Vitamin C are iron-rich food are friends – when taken together, Vitamin C helps to improve the absorption of iron by the body.

Vitamin C

  • Besides promoting the absorption of iron and calcium, Vitamin C is needed for wound healing and resist infection, and helps maintain bone and teeth health in toddlers*.
  • Food sources: Citrus fruit such as oranges and lemons, guava, kiwi, strawberries, honeydew

Depending on individual babies, nutritional needs may vary. Experts advise that a healthy balanced diet would suffice in providing the essential nutrients needed for toddlers. While supplements should not substitute a diet, toddlers on special diets or have medical concerns may consider doctor-prescribed supplements.

Consult a nutritionist of health expert when in doubt. After all, eating right is key to raising world-ready citizens for our future too.



Health & Nutrition Pregnant

Essential Nutrients for Pregnant Mums

Pregnant mums require extra nutrients to support the growth and healthy development of the foetus. Read on to find out the essential nutrients that pregnant mums should be consuming!


  • Folic acid/Folate – to prevent birth defects

Folic acid or folate is a B vitamin that is crucial because it prevents babies from being born with neural tube defects like spina bifida and anencephaly. In fact, folic acid is so important, it is recommended to consume 400 to 800mcg per day starting from three months before conception and throughout pregnancy.

Sources rich in folic acid include leafy green vegetables, citrus fruits, lentils and avocado. There is no risk of consuming excess folate from foods that naturally contain folate as it can be easily passed out in urine.

Avocado is rich in folate and contains healthy monounsaturated fatty acids.


  • Calcium – to strengthen bones

Calcium is required for strong bones and teeth, as well as to ensure that your circulatory, muscular and nervous systems run the way they should. Calcium helps your baby develop a healthy heart, nerves, and muscles and a normal heart rhythm and blood-clotting abilities. Apart from dairy products, salmon, spinach, tofu, edamame and almonds are foods rich in calcium. You should consume 1,000mcg daily.


  • Vitamin D – for calcium absorption

Vitamin D aids in calcium absorption and also helps to build your baby’s bones and teeth. Ideally, you should consume 600 IU per day. Fatty fish such as salmon and mackerel contain Vitamin D. Soy milk and egg yolks also contain Vitamin D. Otherwise, 5-10 minutes in the sun lets your body make Vitamin D naturally too.


  • Iron – to prevent iron deficiency anemia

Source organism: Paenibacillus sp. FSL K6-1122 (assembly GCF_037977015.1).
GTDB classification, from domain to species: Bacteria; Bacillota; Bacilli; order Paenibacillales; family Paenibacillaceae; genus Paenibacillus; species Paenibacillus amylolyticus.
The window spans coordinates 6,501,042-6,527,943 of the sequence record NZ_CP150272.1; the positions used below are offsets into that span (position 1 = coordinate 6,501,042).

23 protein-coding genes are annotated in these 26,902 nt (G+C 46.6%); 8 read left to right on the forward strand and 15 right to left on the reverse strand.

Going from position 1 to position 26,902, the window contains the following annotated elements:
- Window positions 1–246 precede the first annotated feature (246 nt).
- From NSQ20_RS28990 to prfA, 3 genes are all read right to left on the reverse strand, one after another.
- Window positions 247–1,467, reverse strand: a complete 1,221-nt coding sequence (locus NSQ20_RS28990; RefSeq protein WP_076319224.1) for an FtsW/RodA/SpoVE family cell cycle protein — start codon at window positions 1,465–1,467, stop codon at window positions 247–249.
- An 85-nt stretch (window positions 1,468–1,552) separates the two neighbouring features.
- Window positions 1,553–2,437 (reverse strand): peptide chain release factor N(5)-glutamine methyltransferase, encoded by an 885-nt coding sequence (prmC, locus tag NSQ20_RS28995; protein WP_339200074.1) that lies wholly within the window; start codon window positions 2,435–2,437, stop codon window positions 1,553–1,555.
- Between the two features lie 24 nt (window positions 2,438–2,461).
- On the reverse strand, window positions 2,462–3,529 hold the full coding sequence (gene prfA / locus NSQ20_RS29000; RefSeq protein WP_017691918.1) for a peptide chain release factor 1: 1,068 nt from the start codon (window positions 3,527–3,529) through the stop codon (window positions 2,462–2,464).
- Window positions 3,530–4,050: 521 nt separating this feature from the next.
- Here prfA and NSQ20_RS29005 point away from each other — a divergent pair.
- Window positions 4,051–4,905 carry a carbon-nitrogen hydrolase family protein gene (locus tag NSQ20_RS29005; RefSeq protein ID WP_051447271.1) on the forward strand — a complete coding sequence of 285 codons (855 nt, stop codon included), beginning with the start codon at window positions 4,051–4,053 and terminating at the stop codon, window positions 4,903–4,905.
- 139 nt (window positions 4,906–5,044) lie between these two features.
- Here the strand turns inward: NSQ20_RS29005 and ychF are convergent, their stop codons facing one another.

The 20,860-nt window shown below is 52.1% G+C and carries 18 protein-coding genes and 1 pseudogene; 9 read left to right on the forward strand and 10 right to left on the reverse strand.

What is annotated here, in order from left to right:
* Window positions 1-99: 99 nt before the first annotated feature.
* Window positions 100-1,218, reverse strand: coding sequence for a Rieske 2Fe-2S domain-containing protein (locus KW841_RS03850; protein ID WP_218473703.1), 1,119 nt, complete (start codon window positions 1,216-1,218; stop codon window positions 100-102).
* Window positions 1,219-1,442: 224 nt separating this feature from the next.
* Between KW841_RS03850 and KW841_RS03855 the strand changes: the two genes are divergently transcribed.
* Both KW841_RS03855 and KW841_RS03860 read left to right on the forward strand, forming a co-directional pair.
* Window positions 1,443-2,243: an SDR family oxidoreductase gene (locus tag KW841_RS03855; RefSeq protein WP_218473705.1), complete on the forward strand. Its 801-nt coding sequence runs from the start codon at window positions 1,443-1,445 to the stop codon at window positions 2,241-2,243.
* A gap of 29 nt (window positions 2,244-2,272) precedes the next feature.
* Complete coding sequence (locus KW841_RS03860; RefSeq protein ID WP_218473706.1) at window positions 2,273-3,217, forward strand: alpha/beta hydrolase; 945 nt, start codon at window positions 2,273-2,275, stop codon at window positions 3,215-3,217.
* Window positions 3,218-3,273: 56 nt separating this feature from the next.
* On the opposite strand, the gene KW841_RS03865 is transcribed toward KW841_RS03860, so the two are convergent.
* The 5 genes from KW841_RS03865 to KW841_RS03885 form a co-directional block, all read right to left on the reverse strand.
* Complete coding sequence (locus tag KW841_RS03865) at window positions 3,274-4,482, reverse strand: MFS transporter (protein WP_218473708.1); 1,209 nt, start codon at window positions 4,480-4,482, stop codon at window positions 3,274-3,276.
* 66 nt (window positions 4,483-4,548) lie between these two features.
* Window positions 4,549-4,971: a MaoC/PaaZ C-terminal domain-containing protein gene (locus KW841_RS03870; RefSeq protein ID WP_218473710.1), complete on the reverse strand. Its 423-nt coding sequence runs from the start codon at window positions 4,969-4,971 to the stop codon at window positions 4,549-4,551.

Pregnant women require twice the amount of iron to create blood that supplies oxygen to their foetuses. Insufficient iron levels may lead to a condition known as iron deficiency anaemia, resulting in fatigue.

In severe cases, there is a risk of premature birth and postnatal depression. Get your iron requirements met from lean red meat, beans and vegetables. Pregnant women require 27mg of iron daily.

Beef steak is a good source of iron.


  • Zinc – to help baby’s cells grow and replicate

Zinc is a necessary nutrient throughout all stages of pregnancy. Pregnant women should consume 12mg to 15mg of zinc daily. Zinc deficiency may cause pre-eclampsia, a condition characterised by abrupt hypertension, swelling and high protein levels in urine.

Fortunately, it is uncommon to suffer from a zinc deficiency as zinc is present in most foods in our diet such as beef, crab meat, poultry, nuts and beans.


  • Protein – encourages foetal growth

Protein encourages foetal cell growth and provides amino acids that boosts brain, bone and muscle development. Protein helps your breast and uterine tissue to grow and increases blood supply during pregnancy. Conversely, a lack of protein may cause poor bone, muscle and joint development and birth defects.

A mother should ideally consume 70g of protein daily from foods like peanut butter, eggs, meat and tofu.


  • Iodine – to develop your baby’s brain and nervous system

220mcg of iodine per day is recommended to develop your baby’s brain and nervous system and regulate its metabolism. Iodine is also responsible for thyroid gland regulation and a lack of iodine has been found to cause an increased risk of stillbirth, miscarriage and preterm delivery.

While it may sound stressful having to meet the daily nutritional requirements, most of the nutrients are already present in foods that we consume daily. Choose to eat more green leafy vegetables, fruits and nuts to keep a healthy diet throughout pregnancy. Some pregnant mums throw up whatever they eat, and their gynaecologist would usually prescribe multivitamin supplements to help them obtain the essential nutrients a pregnant mum needs.

Pregnant mums, do you take plenty of fresh foods to obtain a healthy mix of nutrition too?